Consumers use much more electronic communication than 10, five and even one year ago, and digital socialization has become a part of their daily lives, according to new research from Euro RSCG Life presented at the United States Food & Drug Administration hearing into the promotion of regulated medical products using the Internet and social media tools.
“This research further underscores the value of online and social media and confirms it is not just a fad for a select group of consumers,” says Donna Murphy, worldwide managing partner of Euro RSCG Life Worldwide. “Social media has instead become more relevant in consumer communications, not only supporting offline social dialogues but also allowing people to research and seek out proper health care. This FDA hearing has arrived at a critical juncture of social media’s upward trajectory and health care’s emergence as a major political issue.”
Only 12 percent of those surveyed thought social media was just a fad, and one-third believed it would become an even greater part of their lives in years to come.
Additional findings from this research include:
· Nearly nine out of 10 surveyed said they consider the Internet a reputable source of health-related information and would use it as a resource.
· More than 80 percent had previously turned to the Internet for information about a particular treatment, and 44 percent stated they would also turn to social media for similar information.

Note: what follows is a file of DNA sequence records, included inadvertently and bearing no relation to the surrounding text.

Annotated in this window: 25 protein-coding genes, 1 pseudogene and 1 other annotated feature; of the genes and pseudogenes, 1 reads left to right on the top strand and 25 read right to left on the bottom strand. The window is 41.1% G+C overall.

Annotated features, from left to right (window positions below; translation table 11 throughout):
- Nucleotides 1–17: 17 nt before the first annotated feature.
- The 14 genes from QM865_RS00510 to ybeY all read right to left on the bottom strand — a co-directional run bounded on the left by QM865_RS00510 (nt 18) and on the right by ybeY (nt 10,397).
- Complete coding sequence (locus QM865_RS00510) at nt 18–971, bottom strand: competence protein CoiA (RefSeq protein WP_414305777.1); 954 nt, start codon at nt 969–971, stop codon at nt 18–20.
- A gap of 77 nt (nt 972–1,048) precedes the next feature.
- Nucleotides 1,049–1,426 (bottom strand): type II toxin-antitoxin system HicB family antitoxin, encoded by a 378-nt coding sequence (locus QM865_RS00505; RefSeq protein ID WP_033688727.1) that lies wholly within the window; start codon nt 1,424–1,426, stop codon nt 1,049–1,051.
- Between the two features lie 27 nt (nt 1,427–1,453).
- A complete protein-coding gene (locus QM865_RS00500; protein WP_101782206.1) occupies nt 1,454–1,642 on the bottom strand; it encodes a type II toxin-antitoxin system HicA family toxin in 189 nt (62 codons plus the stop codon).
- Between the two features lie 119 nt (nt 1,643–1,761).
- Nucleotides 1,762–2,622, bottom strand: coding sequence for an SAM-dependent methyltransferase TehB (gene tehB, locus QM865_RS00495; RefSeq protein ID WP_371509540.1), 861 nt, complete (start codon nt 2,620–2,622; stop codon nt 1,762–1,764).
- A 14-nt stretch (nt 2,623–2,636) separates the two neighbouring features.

· Safety information is a significant determining factor for consumers: Twice as many respondents said they would click a link that promised to provide additional safety information than one that did not make such an offer.
· Of those who had previously researched treatment information online, 28 percent are comfortable with the level of safety information currently provided.
· However, more than a third of those surveyed would like to see more safety information made available, if possible.
· Nearly one-third of those surveyed take the information they find online to initiate a conversation with their doctor, while another third use that information to develop their own health plan.
· Even when it was not the direct catalyst for doctor-patient dialogue, two-thirds of all surveyed stated they found social media a helpful source of health information when they eventually spoke to their physician on the subject.
“Until the FDA’s official guidance is issued based on this week’s hearing and information exchange, the pharma industry, and those of us who communicate on its behalf, will continue to monitor this subject very closely,” says Doug Burcin, worldwide managing partner of Euro RSCG Life Worldwide. “These statistics suggest that once this guidance is in place, there is an audience ready to use social media to help them make more informed decisions about their health.”